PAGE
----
The Interactive & Immersive HQ

R&D vs Spin-offs in Immersive Design

All R&D, no spin-offs

R&D has a great way of embedding one thing in another, in another, then turning it into something completely unexpected. Sometimes these combinations and embeddings don’t last the test of time, like calculator watches:

such a good idea at first, such a ridiculous idea on second thought

Other combinations of things have become the norm and we don’t really remember the before times, like when MP3 players and phones (and calculators, and cameras, and digital organizers, etc etc) merged into the almighty smartphone:

the iPhone, possibly the best all in one device ever?

Now these are pretty normal device combinations to us now, and I think we sometimes forget people are busy everyday trying to make the next smartphone (and hopefully not the next calculator watch). But, it’s awesome that there are still really incredible things happening on that front that everyone should be checking out. Everything from every window becoming a solar panelwhen RGB LEDs met WiFi and light bulbs, or learning thermostats. These are really just a few amazing things that are being developed/are already developed and in full flight on the market.

But what about the mass markets?

But where are these cool combinations happening in immersive design? Why are there not amazing immersive design products on the market in full force? Why is every installation a start-to-finish custom job? Can the industry develop over the long-term like this?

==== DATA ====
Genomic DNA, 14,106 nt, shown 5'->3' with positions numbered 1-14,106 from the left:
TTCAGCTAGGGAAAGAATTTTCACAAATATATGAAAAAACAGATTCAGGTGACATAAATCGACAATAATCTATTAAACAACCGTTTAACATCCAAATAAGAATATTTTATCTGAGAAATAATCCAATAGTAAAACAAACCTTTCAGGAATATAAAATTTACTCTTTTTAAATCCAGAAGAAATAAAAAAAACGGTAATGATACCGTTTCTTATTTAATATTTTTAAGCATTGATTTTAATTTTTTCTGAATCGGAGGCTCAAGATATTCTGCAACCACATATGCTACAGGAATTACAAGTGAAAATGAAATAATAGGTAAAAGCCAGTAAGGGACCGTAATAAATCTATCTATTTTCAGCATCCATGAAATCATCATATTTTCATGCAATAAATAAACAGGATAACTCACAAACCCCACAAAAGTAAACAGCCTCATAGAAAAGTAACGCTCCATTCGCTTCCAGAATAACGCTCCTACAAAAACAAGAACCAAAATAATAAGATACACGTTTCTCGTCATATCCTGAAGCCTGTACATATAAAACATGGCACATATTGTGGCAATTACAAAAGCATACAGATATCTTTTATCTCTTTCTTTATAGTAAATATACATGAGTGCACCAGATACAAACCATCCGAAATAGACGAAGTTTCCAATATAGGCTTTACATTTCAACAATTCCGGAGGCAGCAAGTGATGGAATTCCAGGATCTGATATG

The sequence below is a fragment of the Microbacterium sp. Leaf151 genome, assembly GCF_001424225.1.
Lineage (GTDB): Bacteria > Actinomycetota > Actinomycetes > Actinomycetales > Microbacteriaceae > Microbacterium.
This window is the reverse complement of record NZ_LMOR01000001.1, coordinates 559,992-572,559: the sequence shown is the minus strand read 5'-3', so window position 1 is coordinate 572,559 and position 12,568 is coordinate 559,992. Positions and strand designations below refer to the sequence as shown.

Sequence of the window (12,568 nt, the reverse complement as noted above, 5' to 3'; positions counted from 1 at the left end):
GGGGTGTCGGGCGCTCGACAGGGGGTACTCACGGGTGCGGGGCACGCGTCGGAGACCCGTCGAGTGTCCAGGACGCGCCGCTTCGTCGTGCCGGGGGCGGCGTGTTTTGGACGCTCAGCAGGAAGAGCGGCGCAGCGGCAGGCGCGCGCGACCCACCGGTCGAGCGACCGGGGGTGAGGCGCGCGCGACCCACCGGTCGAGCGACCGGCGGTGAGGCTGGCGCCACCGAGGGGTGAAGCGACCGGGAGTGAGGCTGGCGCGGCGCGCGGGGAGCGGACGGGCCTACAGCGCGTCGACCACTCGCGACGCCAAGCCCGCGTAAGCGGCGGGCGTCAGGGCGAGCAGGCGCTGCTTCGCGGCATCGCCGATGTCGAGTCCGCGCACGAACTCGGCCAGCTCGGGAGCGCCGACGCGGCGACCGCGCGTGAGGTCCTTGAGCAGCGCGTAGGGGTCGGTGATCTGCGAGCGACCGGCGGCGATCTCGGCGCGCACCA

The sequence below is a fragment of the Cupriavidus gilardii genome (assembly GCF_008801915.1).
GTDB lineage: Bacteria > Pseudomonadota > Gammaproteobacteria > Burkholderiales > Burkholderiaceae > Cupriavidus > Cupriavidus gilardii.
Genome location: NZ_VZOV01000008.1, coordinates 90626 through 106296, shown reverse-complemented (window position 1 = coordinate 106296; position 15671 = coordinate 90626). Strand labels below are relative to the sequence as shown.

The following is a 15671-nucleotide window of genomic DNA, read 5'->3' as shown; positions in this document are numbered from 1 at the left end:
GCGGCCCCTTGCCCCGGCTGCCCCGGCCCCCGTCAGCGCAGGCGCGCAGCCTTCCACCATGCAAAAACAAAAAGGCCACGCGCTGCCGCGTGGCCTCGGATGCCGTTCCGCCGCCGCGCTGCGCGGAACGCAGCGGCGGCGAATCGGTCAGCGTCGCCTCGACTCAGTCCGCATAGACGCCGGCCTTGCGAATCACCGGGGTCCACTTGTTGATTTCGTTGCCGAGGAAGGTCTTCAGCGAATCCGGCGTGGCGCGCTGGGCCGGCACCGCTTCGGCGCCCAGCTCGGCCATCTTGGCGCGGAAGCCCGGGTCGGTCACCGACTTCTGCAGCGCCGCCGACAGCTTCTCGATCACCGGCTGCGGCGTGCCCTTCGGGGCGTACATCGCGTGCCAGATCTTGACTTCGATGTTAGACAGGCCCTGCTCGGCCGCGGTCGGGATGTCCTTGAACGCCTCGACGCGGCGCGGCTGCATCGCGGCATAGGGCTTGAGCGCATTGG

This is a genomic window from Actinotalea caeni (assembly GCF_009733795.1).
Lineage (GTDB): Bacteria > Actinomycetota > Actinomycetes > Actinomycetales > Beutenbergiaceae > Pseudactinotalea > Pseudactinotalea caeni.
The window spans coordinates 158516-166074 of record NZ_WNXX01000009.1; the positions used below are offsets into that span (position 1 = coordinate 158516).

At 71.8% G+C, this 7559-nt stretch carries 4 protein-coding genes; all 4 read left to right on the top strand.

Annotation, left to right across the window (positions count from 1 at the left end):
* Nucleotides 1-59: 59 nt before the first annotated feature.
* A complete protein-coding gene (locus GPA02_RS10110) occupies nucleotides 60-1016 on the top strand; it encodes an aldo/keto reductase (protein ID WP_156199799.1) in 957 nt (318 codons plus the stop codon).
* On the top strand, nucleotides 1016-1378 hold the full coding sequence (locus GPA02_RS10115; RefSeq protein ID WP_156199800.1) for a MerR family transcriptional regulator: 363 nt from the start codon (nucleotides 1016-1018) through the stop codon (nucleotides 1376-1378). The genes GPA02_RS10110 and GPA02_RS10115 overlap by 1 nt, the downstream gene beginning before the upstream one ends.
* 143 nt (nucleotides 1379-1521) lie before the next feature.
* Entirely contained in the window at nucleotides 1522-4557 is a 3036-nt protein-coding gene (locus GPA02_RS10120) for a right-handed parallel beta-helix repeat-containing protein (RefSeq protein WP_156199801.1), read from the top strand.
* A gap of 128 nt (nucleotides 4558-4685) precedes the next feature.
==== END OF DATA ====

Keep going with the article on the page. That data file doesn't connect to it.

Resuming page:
So many other technology-based industries have one side of the industry working on R&D and prototypes, making really cool & unusual tech demos, and then there is another side of the industry working on spin-offs. Spin-offs are R&D/prototypes that are polished and taken to market, usually by a third-party that didn’t originally develop the prototype. Something I find that we’re missing in immersive design is this spin-off/polish path. Everything we do feels unstable, built-from-scratch, and is innately one-off. I don’t think there’s a problem if part of the industry does this while the other part works on polishing and standardizing products/services, but it definitely feels dangerous if the whole industry just sits on the R&D/one-off side of things.

Many groups are putting together amazing prototypes or R&D projects, such as MIT Media Labs, but after a while the projects are either forgotten when the students graduate, or they fizzle out as interest is put into other/newer projects. A similar situation occurs in installation design and development. Client projects are essentially custom built from the ground up every single time. You try to reuse whatever you can from previous works, but it’s often moot. Neither of these situations seem to bode well for longevity of an industry.

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So what do we do?

Hard to say, but here’s some things that might help would be more focus on product development than services. Or more push for a-la-carte services combined with custom services, instead of always-custom solutions. These may not sound like the “artistic” things to do, and we have a great number of artists in the field that are important to push boundaries, but I think for the long term sustainability of immersive design, the average person needs to be able to go into an Ikea and buy an immersive home suite for their living room or kitchen. We can’t just always work for large agencies and gigantic brands.